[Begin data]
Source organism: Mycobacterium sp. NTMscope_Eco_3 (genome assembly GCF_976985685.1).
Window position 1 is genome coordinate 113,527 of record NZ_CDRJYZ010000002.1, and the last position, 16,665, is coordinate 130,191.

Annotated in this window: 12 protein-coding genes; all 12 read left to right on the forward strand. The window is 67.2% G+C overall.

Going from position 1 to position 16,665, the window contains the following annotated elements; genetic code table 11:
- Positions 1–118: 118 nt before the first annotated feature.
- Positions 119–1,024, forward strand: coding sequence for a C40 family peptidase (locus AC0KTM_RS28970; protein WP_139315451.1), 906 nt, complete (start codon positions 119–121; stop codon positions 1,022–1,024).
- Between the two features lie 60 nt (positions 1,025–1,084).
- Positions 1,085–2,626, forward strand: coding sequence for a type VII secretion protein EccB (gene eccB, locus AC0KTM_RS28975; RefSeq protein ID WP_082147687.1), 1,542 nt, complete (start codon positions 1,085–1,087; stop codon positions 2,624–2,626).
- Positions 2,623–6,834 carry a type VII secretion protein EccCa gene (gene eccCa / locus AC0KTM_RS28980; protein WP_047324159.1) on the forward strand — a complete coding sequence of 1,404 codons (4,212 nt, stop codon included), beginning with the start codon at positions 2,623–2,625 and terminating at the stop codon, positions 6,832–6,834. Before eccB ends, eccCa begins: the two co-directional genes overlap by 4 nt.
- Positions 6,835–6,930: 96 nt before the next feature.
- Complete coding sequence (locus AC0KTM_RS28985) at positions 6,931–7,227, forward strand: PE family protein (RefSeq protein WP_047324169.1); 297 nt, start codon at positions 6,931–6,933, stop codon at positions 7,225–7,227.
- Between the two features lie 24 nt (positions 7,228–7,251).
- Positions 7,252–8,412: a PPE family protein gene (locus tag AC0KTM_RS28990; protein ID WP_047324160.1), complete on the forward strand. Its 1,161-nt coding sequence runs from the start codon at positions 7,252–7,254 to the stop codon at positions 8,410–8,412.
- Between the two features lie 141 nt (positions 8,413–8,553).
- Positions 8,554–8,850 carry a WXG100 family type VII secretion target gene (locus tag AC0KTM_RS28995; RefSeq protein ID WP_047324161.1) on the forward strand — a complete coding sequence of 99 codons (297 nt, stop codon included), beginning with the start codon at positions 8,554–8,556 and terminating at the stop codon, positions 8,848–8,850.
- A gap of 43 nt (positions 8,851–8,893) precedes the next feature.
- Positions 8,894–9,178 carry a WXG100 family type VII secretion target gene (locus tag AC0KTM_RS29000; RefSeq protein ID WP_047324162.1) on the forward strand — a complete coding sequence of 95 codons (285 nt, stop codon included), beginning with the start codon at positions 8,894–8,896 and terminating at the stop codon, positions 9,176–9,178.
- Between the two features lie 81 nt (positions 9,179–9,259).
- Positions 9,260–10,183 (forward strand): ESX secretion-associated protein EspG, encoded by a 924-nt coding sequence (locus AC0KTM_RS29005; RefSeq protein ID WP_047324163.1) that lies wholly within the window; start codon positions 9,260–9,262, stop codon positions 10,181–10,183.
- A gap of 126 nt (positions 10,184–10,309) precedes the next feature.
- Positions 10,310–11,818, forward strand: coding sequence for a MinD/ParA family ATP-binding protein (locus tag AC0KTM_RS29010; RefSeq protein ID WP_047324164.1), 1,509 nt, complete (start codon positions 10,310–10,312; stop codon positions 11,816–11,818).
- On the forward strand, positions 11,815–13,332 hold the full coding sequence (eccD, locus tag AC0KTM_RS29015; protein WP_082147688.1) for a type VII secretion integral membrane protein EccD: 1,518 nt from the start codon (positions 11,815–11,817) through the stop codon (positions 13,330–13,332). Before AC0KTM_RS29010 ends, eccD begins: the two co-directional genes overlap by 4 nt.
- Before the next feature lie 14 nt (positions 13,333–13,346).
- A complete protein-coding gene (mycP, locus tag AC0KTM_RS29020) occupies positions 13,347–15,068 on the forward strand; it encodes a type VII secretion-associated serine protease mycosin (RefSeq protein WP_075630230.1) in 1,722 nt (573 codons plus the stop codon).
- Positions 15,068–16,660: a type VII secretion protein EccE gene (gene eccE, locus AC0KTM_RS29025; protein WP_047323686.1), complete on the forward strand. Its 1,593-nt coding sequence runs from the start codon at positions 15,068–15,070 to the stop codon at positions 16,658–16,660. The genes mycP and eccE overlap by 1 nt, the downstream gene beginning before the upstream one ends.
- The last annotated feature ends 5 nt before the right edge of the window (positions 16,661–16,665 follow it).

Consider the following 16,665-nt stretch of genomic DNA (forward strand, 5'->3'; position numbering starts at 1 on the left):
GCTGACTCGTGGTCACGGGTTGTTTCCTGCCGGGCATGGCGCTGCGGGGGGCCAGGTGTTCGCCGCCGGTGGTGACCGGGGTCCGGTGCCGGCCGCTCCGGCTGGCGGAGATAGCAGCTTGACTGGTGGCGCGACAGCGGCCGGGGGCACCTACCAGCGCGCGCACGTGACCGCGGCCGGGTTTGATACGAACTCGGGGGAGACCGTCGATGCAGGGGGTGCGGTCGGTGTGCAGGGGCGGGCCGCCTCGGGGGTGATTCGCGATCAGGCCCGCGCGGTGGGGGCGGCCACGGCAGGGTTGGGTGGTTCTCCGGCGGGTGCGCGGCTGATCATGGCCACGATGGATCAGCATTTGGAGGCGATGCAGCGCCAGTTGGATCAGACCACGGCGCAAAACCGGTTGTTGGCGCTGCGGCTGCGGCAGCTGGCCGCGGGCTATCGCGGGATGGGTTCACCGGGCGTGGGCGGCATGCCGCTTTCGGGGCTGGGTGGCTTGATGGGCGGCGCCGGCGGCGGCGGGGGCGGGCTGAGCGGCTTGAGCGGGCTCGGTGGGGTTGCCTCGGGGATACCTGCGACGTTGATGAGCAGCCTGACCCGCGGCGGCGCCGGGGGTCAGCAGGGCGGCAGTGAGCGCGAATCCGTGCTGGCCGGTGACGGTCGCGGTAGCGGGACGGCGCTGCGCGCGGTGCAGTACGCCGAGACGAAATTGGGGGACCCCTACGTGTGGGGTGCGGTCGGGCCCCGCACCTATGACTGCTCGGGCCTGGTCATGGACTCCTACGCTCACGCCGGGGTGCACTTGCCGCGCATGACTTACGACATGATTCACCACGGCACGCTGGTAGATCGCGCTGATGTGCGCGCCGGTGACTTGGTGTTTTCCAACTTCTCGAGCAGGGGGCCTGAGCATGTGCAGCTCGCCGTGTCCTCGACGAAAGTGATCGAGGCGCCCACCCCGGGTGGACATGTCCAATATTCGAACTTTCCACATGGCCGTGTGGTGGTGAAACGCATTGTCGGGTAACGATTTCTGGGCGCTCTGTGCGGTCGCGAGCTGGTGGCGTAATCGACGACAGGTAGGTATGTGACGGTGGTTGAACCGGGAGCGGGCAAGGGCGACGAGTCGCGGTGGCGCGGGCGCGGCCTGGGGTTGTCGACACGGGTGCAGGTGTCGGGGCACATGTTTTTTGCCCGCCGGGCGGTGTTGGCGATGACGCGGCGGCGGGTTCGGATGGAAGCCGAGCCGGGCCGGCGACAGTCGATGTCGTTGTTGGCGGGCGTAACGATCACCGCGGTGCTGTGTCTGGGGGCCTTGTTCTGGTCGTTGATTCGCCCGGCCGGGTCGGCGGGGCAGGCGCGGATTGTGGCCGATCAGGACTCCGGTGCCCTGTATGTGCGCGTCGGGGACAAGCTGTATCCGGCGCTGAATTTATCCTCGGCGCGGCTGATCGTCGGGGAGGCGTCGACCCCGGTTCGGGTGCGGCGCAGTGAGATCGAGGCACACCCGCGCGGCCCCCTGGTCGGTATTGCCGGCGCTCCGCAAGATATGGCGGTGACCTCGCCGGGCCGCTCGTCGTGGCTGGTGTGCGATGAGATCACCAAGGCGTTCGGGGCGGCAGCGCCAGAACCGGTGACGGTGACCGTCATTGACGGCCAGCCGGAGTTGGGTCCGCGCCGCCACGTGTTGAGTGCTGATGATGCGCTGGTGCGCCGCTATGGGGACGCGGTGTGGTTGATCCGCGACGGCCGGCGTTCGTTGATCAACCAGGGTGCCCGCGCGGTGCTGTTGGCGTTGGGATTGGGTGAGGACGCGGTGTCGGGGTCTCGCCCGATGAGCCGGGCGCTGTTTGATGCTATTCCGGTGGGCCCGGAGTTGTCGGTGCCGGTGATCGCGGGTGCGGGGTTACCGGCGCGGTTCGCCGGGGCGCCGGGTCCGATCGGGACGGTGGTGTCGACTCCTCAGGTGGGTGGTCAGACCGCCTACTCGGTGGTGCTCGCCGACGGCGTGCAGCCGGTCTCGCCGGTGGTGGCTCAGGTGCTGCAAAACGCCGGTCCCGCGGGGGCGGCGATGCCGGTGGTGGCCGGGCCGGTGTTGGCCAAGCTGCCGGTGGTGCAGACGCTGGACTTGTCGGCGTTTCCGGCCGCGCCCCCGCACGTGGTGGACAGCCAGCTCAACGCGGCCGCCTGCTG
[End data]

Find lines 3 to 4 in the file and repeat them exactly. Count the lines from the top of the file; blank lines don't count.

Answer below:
Annotated in this window: 12 protein-coding genes; all 12 read left to right on the forward strand. The window is 67.2% G+C overall.

Going from position 1 to position 16,665, the window contains the following annotated elements; genetic code table 11: